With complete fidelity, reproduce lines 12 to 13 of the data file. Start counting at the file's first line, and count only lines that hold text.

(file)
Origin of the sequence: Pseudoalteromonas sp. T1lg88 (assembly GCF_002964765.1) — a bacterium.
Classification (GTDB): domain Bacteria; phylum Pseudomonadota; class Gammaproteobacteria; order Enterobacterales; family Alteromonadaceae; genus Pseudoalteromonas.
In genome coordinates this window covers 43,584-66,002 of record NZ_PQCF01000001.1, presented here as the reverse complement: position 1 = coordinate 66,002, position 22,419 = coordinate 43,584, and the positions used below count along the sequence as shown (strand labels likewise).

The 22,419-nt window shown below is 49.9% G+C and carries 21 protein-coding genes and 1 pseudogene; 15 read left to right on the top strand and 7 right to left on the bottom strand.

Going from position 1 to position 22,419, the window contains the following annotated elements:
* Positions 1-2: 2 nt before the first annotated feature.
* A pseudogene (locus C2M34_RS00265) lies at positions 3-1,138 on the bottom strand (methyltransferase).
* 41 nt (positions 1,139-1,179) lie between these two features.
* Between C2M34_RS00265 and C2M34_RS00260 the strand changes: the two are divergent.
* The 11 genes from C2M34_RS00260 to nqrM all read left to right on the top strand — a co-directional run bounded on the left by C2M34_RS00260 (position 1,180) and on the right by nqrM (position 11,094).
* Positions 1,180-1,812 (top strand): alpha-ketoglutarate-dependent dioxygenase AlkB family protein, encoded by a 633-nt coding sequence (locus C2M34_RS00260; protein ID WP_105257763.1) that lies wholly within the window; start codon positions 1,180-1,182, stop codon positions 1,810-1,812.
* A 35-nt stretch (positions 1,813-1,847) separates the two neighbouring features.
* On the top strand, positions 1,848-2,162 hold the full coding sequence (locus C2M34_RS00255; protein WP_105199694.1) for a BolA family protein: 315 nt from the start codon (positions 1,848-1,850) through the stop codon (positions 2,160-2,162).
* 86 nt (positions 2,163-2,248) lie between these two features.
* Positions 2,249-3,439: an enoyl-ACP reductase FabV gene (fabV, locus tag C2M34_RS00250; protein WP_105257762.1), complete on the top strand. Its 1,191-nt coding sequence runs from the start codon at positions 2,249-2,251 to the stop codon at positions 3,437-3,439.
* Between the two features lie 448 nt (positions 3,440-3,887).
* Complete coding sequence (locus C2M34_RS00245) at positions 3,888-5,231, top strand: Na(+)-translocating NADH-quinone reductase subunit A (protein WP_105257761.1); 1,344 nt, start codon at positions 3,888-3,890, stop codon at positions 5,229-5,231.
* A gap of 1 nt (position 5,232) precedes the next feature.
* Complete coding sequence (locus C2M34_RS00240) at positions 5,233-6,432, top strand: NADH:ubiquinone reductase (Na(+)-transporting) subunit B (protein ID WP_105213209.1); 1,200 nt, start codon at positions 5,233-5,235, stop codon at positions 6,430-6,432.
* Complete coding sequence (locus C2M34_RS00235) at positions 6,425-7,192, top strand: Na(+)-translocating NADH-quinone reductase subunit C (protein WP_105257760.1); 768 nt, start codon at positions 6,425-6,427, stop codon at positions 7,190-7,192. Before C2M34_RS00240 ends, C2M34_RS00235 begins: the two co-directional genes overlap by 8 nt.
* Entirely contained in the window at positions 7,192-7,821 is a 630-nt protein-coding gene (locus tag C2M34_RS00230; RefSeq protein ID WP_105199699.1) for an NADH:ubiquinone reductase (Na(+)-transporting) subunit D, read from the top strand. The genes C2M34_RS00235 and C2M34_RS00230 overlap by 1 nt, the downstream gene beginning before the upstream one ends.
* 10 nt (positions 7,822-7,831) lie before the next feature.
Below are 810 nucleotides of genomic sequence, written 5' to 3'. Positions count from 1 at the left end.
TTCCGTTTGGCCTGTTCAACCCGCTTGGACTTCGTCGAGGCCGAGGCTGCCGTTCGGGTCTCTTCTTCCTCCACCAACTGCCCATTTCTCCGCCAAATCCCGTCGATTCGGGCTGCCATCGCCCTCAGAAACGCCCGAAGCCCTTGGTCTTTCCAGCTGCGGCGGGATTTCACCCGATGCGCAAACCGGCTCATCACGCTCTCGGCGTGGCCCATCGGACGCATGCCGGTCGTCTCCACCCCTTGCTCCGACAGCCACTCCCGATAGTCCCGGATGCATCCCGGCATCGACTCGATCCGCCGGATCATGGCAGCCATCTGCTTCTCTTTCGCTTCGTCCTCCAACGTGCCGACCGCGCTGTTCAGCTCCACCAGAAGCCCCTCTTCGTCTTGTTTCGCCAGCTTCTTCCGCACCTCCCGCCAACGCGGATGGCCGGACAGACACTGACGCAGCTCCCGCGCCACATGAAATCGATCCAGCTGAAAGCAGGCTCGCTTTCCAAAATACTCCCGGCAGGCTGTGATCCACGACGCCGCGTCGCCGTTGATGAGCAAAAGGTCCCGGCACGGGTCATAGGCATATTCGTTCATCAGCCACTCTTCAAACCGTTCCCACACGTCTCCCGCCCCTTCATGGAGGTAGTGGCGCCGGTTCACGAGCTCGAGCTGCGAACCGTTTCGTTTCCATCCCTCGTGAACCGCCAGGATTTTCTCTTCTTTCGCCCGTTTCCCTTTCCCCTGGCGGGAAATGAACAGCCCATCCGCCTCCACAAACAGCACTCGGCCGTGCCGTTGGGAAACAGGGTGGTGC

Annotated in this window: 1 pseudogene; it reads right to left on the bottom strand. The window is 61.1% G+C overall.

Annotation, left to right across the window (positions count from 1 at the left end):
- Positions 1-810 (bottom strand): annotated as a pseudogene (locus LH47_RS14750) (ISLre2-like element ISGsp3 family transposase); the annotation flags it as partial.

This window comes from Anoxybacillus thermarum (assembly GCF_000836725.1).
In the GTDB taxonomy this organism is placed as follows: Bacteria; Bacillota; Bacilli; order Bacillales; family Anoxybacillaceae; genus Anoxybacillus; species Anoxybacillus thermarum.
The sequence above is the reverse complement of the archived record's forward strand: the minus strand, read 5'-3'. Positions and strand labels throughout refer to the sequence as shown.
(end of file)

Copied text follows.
* A 35-nt stretch (positions 1,813-1,847) separates the two neighbouring features.
* On the top strand, positions 1,848-2,162 hold the full coding sequence (locus C2M34_RS00255; protein WP_105199694.1) for a BolA family protein: 315 nt from the start codon (positions 1,848-1,850) through the stop codon (positions 2,160-2,162).